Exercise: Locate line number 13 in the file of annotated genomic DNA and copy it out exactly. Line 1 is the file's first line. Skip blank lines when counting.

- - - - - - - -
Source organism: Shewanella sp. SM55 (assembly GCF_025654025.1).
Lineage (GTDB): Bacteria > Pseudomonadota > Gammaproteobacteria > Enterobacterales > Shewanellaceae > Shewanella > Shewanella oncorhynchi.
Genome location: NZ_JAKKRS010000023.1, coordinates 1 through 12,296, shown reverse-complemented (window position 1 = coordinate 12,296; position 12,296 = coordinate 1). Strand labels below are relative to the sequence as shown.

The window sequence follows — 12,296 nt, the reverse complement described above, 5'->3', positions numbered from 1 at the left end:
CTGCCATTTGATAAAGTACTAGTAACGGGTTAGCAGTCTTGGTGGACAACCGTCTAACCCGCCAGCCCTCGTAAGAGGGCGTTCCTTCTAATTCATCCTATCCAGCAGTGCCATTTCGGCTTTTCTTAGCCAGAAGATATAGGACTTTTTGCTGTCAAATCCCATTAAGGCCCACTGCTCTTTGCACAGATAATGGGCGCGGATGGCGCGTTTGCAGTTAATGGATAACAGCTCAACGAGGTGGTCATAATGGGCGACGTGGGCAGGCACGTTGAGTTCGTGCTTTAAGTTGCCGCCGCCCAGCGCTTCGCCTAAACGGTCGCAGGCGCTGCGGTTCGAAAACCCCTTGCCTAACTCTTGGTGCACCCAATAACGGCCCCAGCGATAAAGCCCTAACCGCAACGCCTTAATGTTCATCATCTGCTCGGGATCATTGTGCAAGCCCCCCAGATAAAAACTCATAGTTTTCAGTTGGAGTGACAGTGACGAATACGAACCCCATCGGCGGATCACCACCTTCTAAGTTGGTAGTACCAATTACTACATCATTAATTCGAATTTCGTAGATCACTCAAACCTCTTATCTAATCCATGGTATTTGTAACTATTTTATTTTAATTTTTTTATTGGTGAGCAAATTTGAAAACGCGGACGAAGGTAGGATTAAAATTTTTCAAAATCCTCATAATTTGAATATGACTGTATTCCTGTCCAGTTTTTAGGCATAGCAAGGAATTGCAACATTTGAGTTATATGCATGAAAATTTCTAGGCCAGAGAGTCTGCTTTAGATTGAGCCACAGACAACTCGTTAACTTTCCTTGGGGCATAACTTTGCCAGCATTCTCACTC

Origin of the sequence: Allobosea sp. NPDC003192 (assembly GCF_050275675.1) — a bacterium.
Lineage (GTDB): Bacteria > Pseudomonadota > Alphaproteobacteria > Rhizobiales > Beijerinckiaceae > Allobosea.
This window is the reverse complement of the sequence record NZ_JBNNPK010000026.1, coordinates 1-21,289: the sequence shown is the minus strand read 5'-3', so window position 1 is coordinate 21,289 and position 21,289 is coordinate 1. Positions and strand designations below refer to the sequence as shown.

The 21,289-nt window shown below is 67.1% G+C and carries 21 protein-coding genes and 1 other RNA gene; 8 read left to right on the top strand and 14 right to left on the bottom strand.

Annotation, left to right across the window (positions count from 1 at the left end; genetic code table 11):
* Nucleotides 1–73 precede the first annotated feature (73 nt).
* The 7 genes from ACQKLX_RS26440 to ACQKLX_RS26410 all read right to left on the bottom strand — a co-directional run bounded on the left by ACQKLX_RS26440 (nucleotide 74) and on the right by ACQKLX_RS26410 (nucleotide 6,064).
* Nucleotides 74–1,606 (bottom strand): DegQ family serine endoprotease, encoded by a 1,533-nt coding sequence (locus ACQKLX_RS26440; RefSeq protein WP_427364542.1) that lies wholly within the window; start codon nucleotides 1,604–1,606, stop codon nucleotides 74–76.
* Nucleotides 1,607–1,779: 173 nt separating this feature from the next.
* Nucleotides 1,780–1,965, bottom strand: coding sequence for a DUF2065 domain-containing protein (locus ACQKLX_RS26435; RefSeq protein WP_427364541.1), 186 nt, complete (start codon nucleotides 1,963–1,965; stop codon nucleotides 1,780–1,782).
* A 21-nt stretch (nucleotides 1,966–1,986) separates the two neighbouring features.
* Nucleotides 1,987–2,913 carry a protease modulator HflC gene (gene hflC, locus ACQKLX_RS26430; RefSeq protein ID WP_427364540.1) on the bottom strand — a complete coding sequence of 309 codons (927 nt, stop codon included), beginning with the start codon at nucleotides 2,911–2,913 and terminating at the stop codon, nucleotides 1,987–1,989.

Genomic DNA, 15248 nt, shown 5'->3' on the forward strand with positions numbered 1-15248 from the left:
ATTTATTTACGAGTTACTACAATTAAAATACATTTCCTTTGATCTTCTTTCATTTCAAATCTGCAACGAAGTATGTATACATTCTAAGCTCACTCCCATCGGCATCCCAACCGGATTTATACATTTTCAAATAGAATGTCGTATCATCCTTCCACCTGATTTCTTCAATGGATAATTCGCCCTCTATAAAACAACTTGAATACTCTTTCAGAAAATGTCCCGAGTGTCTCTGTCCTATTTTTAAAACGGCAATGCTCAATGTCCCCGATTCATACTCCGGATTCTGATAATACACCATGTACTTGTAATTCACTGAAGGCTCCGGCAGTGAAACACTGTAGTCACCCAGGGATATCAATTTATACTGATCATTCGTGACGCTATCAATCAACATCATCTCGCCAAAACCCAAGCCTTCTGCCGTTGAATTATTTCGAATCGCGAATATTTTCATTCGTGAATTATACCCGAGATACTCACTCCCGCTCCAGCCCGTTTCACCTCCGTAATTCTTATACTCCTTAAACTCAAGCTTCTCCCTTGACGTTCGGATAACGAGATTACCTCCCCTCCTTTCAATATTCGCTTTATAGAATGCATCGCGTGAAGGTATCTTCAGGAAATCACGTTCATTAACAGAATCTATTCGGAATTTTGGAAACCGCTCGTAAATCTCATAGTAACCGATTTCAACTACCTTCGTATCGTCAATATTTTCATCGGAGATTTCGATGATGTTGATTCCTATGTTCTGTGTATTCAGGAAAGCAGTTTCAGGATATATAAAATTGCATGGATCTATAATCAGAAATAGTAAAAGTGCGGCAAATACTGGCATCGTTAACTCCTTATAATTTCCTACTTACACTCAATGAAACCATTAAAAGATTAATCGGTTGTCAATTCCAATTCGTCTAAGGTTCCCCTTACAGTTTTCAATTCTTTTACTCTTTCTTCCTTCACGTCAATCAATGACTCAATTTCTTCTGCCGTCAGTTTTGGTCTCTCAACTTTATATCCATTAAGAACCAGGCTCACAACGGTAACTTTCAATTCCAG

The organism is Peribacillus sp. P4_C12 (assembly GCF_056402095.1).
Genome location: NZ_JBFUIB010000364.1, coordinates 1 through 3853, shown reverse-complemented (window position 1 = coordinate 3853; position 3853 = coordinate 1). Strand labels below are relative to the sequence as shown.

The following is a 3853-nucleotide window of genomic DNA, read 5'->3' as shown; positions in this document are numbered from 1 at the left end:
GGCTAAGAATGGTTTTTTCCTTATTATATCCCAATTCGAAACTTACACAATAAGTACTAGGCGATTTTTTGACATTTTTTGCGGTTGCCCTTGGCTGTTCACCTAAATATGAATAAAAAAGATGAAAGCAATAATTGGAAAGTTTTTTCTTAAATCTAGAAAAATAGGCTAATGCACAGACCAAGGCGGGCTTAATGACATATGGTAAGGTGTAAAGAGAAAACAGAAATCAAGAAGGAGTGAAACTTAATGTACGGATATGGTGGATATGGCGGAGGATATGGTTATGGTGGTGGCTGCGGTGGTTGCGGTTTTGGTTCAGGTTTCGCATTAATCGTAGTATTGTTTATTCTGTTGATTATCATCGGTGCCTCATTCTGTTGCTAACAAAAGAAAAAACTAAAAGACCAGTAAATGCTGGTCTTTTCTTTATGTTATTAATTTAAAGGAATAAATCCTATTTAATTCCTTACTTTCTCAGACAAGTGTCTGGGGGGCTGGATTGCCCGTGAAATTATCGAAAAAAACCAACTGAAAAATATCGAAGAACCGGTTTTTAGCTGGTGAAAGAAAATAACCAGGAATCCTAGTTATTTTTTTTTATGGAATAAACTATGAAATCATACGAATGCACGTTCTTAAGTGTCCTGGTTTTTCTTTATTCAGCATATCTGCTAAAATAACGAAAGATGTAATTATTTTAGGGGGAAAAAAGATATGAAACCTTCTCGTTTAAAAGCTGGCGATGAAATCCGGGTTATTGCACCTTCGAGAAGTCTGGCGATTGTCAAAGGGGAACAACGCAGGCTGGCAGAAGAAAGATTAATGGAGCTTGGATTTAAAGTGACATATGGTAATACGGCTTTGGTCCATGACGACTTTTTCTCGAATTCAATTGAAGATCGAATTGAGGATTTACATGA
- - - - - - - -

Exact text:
* Nucleotides 74–1,606 (bottom strand): DegQ family serine endoprotease, encoded by a 1,533-nt coding sequence (locus ACQKLX_RS26440; RefSeq protein WP_427364542.1) that lies wholly within the window; start codon nucleotides 1,604–1,606, stop codon nucleotides 74–76.